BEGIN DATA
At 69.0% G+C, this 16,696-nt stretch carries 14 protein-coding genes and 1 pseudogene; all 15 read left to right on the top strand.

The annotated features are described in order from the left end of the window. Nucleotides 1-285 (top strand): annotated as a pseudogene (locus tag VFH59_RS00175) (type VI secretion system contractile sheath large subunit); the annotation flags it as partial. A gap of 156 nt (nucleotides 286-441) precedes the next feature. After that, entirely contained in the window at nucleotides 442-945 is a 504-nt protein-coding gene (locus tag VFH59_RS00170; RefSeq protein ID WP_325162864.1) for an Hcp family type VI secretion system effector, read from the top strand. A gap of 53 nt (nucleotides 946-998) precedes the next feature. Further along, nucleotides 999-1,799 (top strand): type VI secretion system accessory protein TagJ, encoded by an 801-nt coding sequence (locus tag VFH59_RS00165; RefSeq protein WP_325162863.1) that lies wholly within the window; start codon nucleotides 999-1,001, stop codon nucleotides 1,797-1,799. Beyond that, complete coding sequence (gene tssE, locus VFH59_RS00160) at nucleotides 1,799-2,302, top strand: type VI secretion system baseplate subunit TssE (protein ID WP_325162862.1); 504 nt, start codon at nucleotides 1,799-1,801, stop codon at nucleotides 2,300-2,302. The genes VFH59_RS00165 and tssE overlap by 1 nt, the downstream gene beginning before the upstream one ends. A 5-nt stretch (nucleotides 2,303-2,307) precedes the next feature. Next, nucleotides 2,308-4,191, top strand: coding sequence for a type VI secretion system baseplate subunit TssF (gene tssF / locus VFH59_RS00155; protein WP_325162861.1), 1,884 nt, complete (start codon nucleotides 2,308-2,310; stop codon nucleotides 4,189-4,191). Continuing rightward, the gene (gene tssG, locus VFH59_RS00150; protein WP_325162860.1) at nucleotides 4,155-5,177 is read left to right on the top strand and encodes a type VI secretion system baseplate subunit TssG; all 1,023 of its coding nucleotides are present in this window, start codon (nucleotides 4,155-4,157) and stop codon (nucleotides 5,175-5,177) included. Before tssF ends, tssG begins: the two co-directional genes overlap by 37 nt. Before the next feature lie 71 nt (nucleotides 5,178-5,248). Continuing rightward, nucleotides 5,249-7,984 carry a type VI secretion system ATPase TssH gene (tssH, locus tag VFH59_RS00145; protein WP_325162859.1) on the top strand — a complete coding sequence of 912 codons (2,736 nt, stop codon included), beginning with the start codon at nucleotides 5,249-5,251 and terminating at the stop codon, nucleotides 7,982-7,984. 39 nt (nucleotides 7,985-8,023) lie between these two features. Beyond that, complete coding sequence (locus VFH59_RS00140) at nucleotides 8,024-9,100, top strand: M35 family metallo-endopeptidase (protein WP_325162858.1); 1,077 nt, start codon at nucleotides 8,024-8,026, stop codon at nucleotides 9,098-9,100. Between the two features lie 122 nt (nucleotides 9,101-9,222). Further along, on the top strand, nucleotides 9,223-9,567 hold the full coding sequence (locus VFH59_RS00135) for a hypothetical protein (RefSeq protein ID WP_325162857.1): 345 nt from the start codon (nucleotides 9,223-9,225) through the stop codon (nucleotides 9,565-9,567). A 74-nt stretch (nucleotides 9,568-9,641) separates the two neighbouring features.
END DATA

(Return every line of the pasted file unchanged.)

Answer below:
At 69.0% G+C, this 16,696-nt stretch carries 14 protein-coding genes and 1 pseudogene; all 15 read left to right on the top strand.

The annotated features are described in order from the left end of the window. Nucleotides 1-285 (top strand): annotated as a pseudogene (locus tag VFH59_RS00175) (type VI secretion system contractile sheath large subunit); the annotation flags it as partial. A gap of 156 nt (nucleotides 286-441) precedes the next feature. After that, entirely contained in the window at nucleotides 442-945 is a 504-nt protein-coding gene (locus tag VFH59_RS00170; RefSeq protein ID WP_325162864.1) for an Hcp family type VI secretion system effector, read from the top strand. A gap of 53 nt (nucleotides 946-998) precedes the next feature. Further along, nucleotides 999-1,799 (top strand): type VI secretion system accessory protein TagJ, encoded by an 801-nt coding sequence (locus tag VFH59_RS00165; RefSeq protein WP_325162863.1) that lies wholly within the window; start codon nucleotides 999-1,001, stop codon nucleotides 1,797-1,799. Beyond that, complete coding sequence (gene tssE, locus VFH59_RS00160) at nucleotides 1,799-2,302, top strand: type VI secretion system baseplate subunit TssE (protein ID WP_325162862.1); 504 nt, start codon at nucleotides 1,799-1,801, stop codon at nucleotides 2,300-2,302. The genes VFH59_RS00165 and tssE overlap by 1 nt, the downstream gene beginning before the upstream one ends. A 5-nt stretch (nucleotides 2,303-2,307) precedes the next feature. Next, nucleotides 2,308-4,191, top strand: coding sequence for a type VI secretion system baseplate subunit TssF (gene tssF / locus VFH59_RS00155; protein WP_325162861.1), 1,884 nt, complete (start codon nucleotides 2,308-2,310; stop codon nucleotides 4,189-4,191). Continuing rightward, the gene (gene tssG, locus VFH59_RS00150; protein WP_325162860.1) at nucleotides 4,155-5,177 is read left to right on the top strand and encodes a type VI secretion system baseplate subunit TssG; all 1,023 of its coding nucleotides are present in this window, start codon (nucleotides 4,155-4,157) and stop codon (nucleotides 5,175-5,177) included. Before tssF ends, tssG begins: the two co-directional genes overlap by 37 nt. Before the next feature lie 71 nt (nucleotides 5,178-5,248). Continuing rightward, nucleotides 5,249-7,984 carry a type VI secretion system ATPase TssH gene (tssH, locus tag VFH59_RS00145; protein WP_325162859.1) on the top strand — a complete coding sequence of 912 codons (2,736 nt, stop codon included), beginning with the start codon at nucleotides 5,249-5,251 and terminating at the stop codon, nucleotides 7,982-7,984. 39 nt (nucleotides 7,985-8,023) lie between these two features. Beyond that, complete coding sequence (locus VFH59_RS00140) at nucleotides 8,024-9,100, top strand: M35 family metallo-endopeptidase (protein WP_325162858.1); 1,077 nt, start codon at nucleotides 8,024-8,026, stop codon at nucleotides 9,098-9,100. Between the two features lie 122 nt (nucleotides 9,101-9,222). Further along, on the top strand, nucleotides 9,223-9,567 hold the full coding sequence (locus VFH59_RS00135) for a hypothetical protein (RefSeq protein ID WP_325162857.1): 345 nt from the start codon (nucleotides 9,223-9,225) through the stop codon (nucleotides 9,565-9,567). A 74-nt stretch (nucleotides 9,568-9,641) separates the two neighbouring features.